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Performance analysis of a recurrently connected auto-associative memory

Hirase, Hajime; (1997) Performance analysis of a recurrently connected auto-associative memory. Doctoral thesis (Ph.D.), University College London (United Kingdom). Green open access

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Associative networks have long been regarded as a biologically plausible mechanism for memory storage and retrieval. When the input to the associative network includes erroneous information or the network is incompletely connected, the performance critically depends on the thresholding strategy. Applying a low threshold increases the probability that spurious cell will fire. On the other hand, a high threshold decreases the probability that correct cells will fire. This thesis is concerned with finding improved thresholding strategies in partially connected recurrent associative networks that have binary weights. In the case of simple feedforward associative networks, the choice of optimal threshold can be analytically computed on the basis of statistical expectations. However, when the network is recurrently connected, such a mathematical analysis of the network behaviour becomes rather complex. Using the formalism proposed by Gibson and Robinson (1992), optimal thresholding sequences are identified for a partially connected recurrent associative network. Surprisingly, the value of the threshold is found to be proportional to the current activation of the network. Based on this result, it is concluded that a linear thresholding strategy (where the level of global threshold is computed linearly from the current activation of the network) is near optimal as far as storage capacity (but not retrieval speed) is concerned. This result is validated in a simulation study. Also, the coefficients of the linear threshold equation were found to be independent of the memory loading. The linear thresholding strategy is a global thresholding strategy in that every cell undergoes the same threshold. It is argued that a cell-specific thresholding, in which each cell receives a different level of threshold, produces a better recall performance. A new method to implement local threshold using interneuron learning is proposed. In this paradigm, real-valued synapses are introduced to the inhibitory interneuron that effectively set the threshold level of each principal cell. By varying the inhibitory synaptic efficacy, local thresholding is achieved. It is demonstrated that a simple Hebbian mechanism in the projection from the interneuron can significantly improve the performance of multi-step recall. Finally, implications for a biological form of associative memory are discussed especially in relation to the hippocampus, which is thought to be involved in the process of intermediate memory and in consolidation.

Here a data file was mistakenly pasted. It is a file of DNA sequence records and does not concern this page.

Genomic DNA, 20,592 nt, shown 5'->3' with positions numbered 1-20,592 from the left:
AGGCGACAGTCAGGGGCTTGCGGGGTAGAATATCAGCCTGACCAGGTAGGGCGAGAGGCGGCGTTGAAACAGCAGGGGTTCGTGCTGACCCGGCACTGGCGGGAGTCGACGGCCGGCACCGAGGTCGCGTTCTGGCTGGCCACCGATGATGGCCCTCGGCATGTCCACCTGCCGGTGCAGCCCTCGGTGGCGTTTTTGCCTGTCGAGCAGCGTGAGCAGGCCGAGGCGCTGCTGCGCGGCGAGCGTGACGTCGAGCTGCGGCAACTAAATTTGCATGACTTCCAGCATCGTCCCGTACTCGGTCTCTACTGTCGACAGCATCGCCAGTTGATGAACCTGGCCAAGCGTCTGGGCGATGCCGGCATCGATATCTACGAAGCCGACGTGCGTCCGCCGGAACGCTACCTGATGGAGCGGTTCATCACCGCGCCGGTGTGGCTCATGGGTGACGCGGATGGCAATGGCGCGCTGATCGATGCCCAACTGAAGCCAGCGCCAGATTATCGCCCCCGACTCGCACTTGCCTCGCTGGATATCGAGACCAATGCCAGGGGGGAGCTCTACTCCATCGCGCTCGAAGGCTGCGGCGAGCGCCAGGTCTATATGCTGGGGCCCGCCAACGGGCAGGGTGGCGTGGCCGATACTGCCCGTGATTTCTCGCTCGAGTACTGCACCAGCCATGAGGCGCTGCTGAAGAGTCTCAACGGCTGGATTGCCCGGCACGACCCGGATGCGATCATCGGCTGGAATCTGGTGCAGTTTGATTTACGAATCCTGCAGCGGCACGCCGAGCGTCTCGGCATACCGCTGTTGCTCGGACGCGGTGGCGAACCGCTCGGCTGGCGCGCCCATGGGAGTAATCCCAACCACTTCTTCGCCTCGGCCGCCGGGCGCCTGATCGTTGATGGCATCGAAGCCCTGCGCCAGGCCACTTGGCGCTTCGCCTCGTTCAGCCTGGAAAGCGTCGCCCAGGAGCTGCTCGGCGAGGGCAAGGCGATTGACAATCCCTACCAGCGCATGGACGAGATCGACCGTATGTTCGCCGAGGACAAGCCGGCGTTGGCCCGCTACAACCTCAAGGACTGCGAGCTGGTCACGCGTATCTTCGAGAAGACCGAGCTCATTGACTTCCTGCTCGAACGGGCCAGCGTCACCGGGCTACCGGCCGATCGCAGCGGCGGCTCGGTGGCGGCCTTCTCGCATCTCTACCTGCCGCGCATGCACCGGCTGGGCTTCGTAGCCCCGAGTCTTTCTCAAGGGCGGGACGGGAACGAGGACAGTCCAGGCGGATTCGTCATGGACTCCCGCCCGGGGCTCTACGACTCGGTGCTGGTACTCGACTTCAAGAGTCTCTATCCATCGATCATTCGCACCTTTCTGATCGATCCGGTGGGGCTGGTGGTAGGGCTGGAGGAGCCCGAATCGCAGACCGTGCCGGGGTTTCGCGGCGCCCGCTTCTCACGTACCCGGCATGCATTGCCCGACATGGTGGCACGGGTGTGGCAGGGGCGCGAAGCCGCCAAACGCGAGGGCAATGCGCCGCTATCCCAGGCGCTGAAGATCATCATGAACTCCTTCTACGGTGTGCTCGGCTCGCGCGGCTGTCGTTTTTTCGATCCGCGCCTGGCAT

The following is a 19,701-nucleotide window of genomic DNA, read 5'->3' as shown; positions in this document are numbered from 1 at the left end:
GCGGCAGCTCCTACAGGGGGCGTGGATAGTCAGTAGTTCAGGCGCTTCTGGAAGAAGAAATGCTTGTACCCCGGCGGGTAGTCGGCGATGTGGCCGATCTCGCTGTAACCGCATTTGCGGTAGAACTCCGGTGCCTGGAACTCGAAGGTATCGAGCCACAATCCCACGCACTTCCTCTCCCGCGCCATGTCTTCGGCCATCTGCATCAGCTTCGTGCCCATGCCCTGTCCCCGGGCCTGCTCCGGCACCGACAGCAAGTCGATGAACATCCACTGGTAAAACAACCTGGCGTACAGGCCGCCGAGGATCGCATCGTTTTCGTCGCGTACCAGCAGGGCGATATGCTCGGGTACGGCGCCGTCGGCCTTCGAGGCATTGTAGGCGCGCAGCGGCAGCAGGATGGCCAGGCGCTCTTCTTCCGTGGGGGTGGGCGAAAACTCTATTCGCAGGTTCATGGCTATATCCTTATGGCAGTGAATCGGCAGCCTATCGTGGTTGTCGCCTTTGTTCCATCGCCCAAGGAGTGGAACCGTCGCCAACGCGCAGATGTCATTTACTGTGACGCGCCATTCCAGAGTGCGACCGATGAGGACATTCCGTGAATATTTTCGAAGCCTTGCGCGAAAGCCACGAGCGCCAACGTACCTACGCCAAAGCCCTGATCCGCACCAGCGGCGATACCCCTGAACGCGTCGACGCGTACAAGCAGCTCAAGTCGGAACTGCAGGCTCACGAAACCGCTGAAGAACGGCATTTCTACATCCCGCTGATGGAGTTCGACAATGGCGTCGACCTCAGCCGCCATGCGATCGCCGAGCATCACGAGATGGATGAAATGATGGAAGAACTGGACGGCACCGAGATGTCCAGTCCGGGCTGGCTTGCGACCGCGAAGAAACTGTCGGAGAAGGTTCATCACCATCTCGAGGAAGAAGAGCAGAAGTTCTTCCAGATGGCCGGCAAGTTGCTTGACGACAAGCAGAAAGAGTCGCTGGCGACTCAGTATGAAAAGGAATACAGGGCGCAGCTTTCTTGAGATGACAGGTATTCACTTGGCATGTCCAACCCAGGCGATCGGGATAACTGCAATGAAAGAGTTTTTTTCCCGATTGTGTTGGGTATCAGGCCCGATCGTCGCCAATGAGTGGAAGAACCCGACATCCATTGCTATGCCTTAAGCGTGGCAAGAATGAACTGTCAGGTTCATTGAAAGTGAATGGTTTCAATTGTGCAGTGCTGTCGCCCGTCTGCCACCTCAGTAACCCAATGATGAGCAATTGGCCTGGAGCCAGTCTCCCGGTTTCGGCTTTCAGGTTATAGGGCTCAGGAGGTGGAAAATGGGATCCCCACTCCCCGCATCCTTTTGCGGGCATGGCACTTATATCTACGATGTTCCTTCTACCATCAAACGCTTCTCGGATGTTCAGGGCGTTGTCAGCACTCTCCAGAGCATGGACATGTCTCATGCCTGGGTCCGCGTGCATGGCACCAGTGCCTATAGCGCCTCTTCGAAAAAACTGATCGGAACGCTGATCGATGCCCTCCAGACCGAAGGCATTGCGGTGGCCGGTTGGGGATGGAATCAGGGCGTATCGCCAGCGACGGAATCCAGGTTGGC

Type: Thesis (Doctoral)
Qualification: Ph.D.
Title: Performance analysis of a recurrently connected auto-associative memory
Open access status: An open access version is available from UCL Discovery
Language: English
Additional information: Thesis digitised by ProQuest.
Keywords: (UMI)AAI10045583; Applied sciences; Associative networks; Auto-associative memory
URI: https://discovery.ucl.ac.uk/id/eprint/10100159
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